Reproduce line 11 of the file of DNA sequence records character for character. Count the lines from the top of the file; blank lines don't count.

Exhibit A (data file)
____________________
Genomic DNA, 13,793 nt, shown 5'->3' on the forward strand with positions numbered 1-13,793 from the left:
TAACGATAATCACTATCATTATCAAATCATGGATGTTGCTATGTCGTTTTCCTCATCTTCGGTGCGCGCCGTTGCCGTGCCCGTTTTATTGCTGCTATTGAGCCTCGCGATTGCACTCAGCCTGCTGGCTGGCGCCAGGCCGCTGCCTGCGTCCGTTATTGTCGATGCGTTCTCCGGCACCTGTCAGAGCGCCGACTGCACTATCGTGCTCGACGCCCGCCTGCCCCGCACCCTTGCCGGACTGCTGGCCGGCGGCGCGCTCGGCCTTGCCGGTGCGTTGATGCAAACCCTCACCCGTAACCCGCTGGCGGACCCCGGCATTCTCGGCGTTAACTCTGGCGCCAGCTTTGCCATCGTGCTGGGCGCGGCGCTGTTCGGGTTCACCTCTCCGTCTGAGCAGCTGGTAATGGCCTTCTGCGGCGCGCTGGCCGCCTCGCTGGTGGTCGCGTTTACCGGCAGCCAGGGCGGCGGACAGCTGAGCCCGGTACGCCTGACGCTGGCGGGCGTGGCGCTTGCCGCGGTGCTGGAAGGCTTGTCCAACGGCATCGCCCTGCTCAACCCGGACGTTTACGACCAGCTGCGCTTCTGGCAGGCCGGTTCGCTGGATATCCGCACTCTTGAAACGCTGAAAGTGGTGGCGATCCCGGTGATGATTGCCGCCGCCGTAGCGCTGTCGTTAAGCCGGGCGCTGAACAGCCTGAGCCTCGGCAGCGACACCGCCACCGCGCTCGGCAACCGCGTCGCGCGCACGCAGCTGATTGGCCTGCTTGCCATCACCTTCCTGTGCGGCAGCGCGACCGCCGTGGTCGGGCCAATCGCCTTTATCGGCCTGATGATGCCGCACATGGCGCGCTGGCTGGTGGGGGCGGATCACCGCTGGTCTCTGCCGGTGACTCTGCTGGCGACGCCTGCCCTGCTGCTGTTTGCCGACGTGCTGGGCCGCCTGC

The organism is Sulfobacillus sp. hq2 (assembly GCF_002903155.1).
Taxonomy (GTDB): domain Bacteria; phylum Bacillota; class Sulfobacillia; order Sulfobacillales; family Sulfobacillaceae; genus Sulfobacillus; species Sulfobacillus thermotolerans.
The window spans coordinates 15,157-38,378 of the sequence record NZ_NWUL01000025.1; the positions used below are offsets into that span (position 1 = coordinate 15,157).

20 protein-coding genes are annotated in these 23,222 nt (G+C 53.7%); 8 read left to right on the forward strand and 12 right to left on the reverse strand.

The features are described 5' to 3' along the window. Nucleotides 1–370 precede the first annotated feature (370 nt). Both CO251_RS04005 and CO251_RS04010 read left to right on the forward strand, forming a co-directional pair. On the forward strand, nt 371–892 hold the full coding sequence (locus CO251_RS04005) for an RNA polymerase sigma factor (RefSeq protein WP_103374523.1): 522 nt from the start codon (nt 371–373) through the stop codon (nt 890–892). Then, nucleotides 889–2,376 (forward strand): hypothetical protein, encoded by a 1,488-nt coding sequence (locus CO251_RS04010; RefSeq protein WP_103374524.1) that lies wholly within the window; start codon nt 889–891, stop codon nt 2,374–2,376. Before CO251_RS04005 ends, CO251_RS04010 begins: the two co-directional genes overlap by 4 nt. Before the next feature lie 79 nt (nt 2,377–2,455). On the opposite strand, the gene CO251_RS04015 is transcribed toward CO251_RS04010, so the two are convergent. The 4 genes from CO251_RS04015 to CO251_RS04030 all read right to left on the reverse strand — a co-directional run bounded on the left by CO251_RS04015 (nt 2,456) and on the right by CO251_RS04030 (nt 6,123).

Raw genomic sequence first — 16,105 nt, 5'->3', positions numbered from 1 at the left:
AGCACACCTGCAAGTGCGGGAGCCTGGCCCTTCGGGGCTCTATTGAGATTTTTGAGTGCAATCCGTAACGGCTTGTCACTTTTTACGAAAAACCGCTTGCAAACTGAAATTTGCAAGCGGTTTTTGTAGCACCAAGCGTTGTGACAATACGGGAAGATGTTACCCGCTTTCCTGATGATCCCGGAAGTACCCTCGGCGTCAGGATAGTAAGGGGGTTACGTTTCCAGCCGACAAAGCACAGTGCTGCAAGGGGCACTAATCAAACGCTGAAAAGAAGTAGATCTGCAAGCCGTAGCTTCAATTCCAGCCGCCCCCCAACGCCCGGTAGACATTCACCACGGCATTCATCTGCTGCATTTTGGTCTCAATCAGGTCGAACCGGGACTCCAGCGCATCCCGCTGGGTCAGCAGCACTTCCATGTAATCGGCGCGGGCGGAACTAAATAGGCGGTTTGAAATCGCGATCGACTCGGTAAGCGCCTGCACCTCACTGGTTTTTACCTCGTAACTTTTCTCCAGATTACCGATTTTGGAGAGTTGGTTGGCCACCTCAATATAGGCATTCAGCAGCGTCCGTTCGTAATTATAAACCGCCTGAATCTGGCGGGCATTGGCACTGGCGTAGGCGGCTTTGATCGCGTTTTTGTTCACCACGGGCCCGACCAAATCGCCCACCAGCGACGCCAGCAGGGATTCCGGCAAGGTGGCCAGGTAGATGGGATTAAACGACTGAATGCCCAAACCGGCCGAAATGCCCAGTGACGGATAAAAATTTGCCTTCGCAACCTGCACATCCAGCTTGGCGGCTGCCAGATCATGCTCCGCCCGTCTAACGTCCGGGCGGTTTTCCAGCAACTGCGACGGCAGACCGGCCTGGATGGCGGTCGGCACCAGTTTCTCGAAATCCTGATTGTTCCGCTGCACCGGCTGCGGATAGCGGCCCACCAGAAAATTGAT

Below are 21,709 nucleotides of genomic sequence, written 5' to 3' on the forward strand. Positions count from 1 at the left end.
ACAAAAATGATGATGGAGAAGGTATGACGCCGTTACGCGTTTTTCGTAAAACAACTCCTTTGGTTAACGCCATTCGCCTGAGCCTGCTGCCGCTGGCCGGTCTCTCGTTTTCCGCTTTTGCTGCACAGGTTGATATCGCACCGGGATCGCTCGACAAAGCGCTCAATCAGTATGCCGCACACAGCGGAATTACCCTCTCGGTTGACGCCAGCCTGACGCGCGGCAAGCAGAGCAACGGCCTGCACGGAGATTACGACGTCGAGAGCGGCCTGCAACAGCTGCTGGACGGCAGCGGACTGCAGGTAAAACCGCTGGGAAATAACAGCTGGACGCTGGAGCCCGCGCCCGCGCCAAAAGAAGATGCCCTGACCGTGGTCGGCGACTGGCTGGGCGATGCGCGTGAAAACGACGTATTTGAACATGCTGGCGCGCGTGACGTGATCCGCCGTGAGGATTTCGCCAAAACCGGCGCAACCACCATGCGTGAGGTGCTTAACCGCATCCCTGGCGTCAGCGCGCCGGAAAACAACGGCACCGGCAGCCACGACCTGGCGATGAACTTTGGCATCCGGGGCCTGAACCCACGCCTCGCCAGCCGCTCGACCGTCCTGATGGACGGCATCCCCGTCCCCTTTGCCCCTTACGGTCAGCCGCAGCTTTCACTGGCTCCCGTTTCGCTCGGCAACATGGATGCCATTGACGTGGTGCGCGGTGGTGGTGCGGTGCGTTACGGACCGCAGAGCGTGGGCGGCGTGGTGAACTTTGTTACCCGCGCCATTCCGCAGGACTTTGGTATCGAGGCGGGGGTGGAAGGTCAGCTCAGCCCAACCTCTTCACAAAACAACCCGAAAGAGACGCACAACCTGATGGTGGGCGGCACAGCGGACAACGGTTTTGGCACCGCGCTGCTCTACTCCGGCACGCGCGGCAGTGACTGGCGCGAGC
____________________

ACAAAAATGATGATGGAGAAGGTATGACGCCGTTACGCGTTTTTCGTAAAACAACTCCTTTGGTTAACGCCATTCGCCTGAGCCTGCTGCCGCTGGCCGGTCTCTCGTTTTCCGCTTTTGCTGCACAGGTTGATATCGCACCGGGATCGCTCGACAAAGCGCTCAATCAGTATGCCGCACACAGCGGAATTACCCTCTCGGTTGACGCCAGCCTGACGCGCGGCAAGCAGAGCAACGGCCTGCACGGAGATTACGACGTCGAGAGCGGCCTGCAACAGCTGCTGGACGGCAGCGGACTGCAGGTAAAACCGCTGGGAAATAACAGCTGGACGCTGGAGCCCGCGCCCGCGCCAAAAGAAGATGCCCTGACCGTGGTCGGCGACTGGCTGGGCGATGCGCGTGAAAACGACGTATTTGAACATGCTGGCGCGCGTGACGTGATCCGCCGTGAGGATTTCGCCAAAACCGGCGCAACCACCATGCGTGAGGTGCTTAACCGCATCCCTGGCGTCAGCGCGCCGGAAAACAACGGCACCGGCAGCCACGACCTGGCGATGAACTTTGGCATCCGGGGCCTGAACCCACGCCTCGCCAGCCGCTCGACCGTCCTGATGGACGGCATCCCCGTCCCCTTTGCCCCTTACGGTCAGCCGCAGCTTTCACTGGCTCCCGTTTCGCTCGGCAACATGGATGCCATTGACGTGGTGCGCGGTGGTGGTGCGGTGCGTTACGGACCGCAGAGCGTGGGCGGCGTGGTGAACTTTGTTACCCGCGCCATTCCGCAGGACTTTGGTATCGAGGCGGGGGTGGAAGGTCAGCTCAGCCCAACCTCTTCACAAAACAACCCGAAAGAGACGCACAACCTGATGGTGGGCGGCACAGCGGACAACGGTTTTGGCACCGCGCTGCTCTACTCCGGCACGCGCGGCAGTGACTGGCGCGAGC